According to the Environmental Protection Agency (EPA), indoor air quality is one of the top five risks to public health. This is a result of home products made with toxic chemicals, such as vinyl flooring and air fresheners. If you don’t want to stop using these products and leaving the windows open all the time isn’t an option, there are houseplants that can help detoxify your indoor air.
So, how do houseplants clean the air? Plants absorb some of the particulates from the air at the same time that they take in carbon dioxide, which is then processed into oxygen through photosynthesis. But that’s not all—microorganisms associated with the plants are present in the potting soil, and these microbes are also responsible for much of the cleaning effect .
Beyond air quality, plants just make people feel better. For example, hospital patients with plants in their rooms were more positive and had lower blood pressure and stress levels . Similarly, indoor plants may make people smarter by allowing them to stay alert and reducing mental fatigue.
Although houseplants may be intimidating to those with a “black thumb” or fear of commitment, it turns out that many plants are easy to care for—so easy, in fact, you’d have to try pretty hard to kill them. Below, we’ve pulled together a list of ten virtually-indestructible plants inspired by NASA’s research.
You may know this plant as a sunburn soother, but it’s also a wonderful air purifier. Aloe actually absorbs chemicals from cleaning products and even gives you a warning sign by developing brown spots if the chemicals reach a high level.
Purple Waffle Plant
Researchers at the University of Georgia tested 28 common indoor decorative plants for their ability to remove the top five indoor pollutants. And the purple waffle plant was rated one of the best detoxifiers. This showy, low-maintenance spreading plant is an excellent choice as ground cover in a terrarium or to drape over a cupboard.
This beautiful palm tree pumps out loads of oxygen during the day and was rated by NASA as having the eighth highest removal rate for formaldehyde – a chemical often found in carpeting. Additionally, the Areca palm helps restore moisture to dry winter air at levels comparable to an electric humidifier.
This lily absorbs pollutants such as formaldehyde (found in carpeting) trichloroethylene (found in plastics), benzene (found in paints), and xylene (found in adhesives). The peace lily requires watering once a week and your choice of a bright or shaded home. Even though this is a “peace” lily, which is less toxic than true lilies, it still can pack a toxic punch if consumed by pets.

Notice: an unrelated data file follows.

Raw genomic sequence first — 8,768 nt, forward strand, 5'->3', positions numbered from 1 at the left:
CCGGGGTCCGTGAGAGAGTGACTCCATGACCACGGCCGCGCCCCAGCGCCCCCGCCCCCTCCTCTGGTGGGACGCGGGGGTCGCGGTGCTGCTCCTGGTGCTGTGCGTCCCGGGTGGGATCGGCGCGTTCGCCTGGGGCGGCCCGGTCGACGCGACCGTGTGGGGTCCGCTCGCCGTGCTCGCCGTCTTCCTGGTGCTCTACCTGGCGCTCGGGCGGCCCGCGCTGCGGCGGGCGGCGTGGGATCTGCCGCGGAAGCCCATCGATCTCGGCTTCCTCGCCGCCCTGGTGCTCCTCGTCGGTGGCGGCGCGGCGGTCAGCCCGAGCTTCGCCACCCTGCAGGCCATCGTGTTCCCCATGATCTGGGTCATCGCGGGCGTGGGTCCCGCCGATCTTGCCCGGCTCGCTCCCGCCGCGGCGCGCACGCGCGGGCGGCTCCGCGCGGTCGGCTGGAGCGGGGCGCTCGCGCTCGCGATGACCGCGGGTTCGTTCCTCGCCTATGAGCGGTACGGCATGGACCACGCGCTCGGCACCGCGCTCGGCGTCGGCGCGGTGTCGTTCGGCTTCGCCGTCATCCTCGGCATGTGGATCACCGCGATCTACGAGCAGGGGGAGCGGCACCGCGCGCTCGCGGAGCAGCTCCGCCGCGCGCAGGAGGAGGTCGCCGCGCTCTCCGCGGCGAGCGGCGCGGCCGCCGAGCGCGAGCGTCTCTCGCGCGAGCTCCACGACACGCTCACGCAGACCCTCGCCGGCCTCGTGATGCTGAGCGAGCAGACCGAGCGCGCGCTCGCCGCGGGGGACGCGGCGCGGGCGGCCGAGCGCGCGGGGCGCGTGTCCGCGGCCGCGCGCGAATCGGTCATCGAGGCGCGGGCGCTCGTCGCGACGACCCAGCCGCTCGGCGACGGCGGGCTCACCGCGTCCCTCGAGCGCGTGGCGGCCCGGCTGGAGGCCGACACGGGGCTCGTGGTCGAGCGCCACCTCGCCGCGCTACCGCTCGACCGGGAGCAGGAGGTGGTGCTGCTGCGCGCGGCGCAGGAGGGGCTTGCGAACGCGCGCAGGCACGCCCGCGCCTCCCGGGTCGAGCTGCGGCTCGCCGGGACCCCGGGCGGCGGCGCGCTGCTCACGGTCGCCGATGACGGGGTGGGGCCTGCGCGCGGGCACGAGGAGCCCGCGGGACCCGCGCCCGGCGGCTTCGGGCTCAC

The thick, deep green leaves of rubber plants help filter formaldehyde, benzene and ammonia from the air – all while improving the aesthetic of your living space. This somewhat demanding plant requires high light and frequent deep watering, and should also be kept far away from animals or children, as it is poisonous when consumed.
Complementing the Areca palm’s daytime oxygen production, this plant is an evening oxygen producer – making it an excellent plant choice for the bedroom. To sweeten the deal, this prehistoric-looking plant is perfect for those lacking a green thumb. The Mother-in-Law’s Tongue can withstand any environmental conditions from light to dark, and wet to dry.
This superhero plant is an all-around air purifier that can remove formaldehyde and many other pollutants. It is also believed to bring the owner good luck, good fortune and good health in Chinese culture, where Money plants are often given as gifts on the Chinese New Year. Unfortunately, this type of bonsai tree is toxic to cats and dogs when ingested, and should also be kept out of reach of children.
Consider this plant if you’d like to add a pop of color to a room. The red-edged leaves are very attractive, and this plant can grow up to 15 feet tall–all while removing airborne chemicals from lacquers, varnishes and gasoline.
This “spider” is tough to kill – but that’s a good thing because unlike its creepy-crawly namesake, you’ll really want this plant to thrive in your home. It has long wispy leaves and tiny white flowers. The spider plant destroys benzene, formaldehyde, carbon monoxide and xylene – a solvent found in leather and rubber.
A superstar of filtering formaldehyde, benzene and trichloroethylene, these palms thrive in full sun or bright light. Part of the reason they can filter so much air is that they can grow to be pretty big—as tall as 4 to 12 feet high, making them exciting (and pet-friendly) indoor additions.